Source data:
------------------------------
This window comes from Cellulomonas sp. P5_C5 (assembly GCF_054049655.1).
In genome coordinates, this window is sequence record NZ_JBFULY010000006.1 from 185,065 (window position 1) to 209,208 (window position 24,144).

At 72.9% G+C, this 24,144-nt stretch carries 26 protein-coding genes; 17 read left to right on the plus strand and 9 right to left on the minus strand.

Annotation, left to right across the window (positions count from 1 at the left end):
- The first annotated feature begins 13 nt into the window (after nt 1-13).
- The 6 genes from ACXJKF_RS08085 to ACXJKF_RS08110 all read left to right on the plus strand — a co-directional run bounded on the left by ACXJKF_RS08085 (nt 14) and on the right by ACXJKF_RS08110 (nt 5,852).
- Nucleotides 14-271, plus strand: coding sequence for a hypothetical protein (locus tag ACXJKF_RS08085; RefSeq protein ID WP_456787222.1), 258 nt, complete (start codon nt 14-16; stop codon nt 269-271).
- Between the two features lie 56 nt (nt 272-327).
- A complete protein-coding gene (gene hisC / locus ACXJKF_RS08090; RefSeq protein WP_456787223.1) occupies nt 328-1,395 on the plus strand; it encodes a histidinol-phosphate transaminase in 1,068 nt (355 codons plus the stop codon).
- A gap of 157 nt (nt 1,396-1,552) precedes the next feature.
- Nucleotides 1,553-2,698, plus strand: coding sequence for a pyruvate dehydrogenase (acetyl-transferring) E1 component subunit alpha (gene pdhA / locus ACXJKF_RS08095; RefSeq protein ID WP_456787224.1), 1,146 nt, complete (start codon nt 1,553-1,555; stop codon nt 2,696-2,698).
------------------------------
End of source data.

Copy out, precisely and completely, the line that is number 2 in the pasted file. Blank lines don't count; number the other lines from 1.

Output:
In genome coordinates, this window is sequence record NZ_JBFULY010000006.1 from 185,065 (window position 1) to 209,208 (window position 24,144).